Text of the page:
Keep “your” stuff separate from tenants. Let your cpa help you. You may want to look into “homesteading” the home as well. Homestead in some states, like Fla, is very beneficial tax wise.
@Erik Karpinski , Congrats on this.
1) You cannot depreciate the portion of the house that you occupy/use. ( your room, kitchen, living room). These are common area that have personal use as well. The court have said that expenses allocable to the common areas are not deductible (Anderson).
2) You will have to find a reasonable way to depreciate based on # of room, or square footage of room that is rented.
3)Yes, utilities and those kind of other expenses can be allocated to rental activity based on the allocation percentage. I would use same depreciation percentage as expense allocation percentages.
4) The expenses related to just the rented portion are 100% deductible. ( e.g- replacing the carpet in the rented room)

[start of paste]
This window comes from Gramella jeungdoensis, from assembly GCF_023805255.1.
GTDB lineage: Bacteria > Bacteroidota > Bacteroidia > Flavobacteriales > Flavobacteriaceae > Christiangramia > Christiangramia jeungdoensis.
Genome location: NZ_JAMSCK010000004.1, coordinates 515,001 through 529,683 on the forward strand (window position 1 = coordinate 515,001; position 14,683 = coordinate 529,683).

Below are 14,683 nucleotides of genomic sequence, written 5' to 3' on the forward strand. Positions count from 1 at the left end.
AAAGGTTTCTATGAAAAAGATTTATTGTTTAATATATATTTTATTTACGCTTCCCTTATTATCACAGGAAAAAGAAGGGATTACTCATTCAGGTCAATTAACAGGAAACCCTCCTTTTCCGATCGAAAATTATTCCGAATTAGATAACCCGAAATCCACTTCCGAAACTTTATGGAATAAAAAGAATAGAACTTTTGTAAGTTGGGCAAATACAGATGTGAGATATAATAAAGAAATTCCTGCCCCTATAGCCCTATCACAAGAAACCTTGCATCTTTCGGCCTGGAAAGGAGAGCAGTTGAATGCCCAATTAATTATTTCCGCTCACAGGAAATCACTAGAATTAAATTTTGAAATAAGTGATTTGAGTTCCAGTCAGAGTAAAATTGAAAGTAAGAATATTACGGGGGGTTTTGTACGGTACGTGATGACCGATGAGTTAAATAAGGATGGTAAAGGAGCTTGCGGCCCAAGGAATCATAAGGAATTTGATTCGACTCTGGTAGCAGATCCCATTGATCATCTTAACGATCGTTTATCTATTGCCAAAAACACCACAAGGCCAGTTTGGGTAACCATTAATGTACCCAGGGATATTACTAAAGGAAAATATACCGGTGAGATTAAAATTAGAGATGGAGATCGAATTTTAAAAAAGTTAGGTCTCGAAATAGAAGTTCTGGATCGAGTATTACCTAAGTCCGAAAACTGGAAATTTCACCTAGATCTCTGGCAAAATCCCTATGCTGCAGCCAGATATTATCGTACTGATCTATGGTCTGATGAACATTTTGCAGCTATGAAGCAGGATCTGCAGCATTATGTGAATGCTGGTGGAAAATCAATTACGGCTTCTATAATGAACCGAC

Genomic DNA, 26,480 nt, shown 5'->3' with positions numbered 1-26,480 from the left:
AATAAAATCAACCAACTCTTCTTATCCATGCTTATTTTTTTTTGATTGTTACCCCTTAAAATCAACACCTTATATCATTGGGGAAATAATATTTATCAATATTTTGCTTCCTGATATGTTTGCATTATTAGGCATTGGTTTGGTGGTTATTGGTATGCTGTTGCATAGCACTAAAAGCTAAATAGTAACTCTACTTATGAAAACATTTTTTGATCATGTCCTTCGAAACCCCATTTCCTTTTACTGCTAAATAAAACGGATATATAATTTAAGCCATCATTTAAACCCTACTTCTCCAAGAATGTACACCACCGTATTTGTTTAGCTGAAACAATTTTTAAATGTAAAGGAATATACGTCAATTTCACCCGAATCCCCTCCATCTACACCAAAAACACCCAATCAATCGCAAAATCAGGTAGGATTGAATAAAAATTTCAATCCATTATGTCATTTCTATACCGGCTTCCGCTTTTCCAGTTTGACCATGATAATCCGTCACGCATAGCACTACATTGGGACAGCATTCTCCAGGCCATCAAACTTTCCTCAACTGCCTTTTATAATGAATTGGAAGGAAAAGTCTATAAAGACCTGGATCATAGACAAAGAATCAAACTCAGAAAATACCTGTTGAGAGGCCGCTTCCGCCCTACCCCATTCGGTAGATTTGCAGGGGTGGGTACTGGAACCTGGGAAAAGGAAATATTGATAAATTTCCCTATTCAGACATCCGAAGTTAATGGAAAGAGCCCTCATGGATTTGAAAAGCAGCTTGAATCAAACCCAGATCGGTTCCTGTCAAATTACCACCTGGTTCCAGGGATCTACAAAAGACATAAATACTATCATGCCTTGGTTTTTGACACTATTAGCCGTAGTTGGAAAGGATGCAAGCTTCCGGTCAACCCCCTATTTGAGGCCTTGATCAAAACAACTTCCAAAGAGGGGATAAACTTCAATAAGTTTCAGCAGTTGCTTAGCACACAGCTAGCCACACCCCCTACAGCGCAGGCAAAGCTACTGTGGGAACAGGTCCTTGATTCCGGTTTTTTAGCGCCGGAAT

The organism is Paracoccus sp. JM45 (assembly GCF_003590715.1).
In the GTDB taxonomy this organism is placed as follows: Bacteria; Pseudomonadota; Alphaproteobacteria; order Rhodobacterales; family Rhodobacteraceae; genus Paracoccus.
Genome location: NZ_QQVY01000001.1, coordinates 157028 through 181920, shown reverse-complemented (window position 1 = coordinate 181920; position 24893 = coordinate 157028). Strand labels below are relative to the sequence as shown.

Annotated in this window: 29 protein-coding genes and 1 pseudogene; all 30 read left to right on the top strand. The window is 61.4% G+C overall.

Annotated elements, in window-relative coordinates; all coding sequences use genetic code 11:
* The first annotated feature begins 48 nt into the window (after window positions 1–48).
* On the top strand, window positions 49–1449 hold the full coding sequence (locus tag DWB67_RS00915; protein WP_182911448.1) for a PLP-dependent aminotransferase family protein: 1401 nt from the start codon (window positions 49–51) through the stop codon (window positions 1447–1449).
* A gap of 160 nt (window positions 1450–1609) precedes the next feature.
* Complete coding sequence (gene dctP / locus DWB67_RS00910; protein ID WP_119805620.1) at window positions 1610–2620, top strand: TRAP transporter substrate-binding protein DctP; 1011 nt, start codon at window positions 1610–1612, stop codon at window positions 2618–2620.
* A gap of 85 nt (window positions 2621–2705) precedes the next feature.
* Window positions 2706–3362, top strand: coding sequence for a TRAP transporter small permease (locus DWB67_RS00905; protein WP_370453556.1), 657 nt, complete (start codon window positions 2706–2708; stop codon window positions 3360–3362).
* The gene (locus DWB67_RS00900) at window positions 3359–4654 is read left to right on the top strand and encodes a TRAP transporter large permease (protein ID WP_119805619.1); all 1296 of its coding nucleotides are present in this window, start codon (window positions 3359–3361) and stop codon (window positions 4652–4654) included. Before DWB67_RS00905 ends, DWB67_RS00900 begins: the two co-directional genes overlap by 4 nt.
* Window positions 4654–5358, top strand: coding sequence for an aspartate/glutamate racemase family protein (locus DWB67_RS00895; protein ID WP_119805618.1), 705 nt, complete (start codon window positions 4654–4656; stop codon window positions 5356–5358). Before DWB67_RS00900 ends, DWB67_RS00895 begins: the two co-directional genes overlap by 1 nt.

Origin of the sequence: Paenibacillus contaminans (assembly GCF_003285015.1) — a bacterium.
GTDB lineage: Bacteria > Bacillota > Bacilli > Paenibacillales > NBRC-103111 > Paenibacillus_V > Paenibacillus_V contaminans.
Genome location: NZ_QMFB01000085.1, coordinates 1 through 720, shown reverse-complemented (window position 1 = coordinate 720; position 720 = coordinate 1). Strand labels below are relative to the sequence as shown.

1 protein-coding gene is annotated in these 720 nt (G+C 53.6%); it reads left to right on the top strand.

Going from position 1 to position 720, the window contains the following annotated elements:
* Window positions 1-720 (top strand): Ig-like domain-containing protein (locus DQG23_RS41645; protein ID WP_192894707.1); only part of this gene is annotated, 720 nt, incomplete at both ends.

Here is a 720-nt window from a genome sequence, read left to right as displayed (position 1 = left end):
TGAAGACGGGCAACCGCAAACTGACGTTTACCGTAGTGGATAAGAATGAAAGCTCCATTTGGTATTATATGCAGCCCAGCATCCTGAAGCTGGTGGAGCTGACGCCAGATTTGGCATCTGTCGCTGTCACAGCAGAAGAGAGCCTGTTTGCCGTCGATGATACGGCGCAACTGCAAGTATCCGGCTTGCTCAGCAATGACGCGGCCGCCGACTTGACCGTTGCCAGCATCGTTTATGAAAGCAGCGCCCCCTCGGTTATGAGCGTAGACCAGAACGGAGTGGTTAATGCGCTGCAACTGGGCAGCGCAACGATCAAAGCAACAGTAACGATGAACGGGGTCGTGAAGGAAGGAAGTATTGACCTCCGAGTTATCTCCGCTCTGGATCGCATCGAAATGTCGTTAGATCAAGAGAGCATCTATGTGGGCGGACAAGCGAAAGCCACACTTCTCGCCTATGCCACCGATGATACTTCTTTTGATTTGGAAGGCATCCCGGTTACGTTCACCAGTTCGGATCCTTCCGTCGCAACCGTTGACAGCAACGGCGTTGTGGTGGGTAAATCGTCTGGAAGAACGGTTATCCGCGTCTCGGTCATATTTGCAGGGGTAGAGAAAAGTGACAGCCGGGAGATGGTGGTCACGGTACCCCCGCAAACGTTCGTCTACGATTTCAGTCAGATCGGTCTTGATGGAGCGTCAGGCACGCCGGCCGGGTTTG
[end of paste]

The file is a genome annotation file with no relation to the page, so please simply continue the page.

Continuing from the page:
Just like every other expenses, keep the receipts and show how you came up with the allocation. This is what I Use. It is very comprehensive with actual depreciation and interest expense. It has multiple tabs, I am just sharing one. there is a section where you can use allocation method based on room or SQ footage.
Homestead exemption is state specific but it applies to owner occupied primary residence in FL. I’m not sure what state you are in. You get a little more if you are over 65 in addition to what is available to all. Biggest help to me is minimizing property tax increases and asset protection.
Great documentation from @Ashish Acharya
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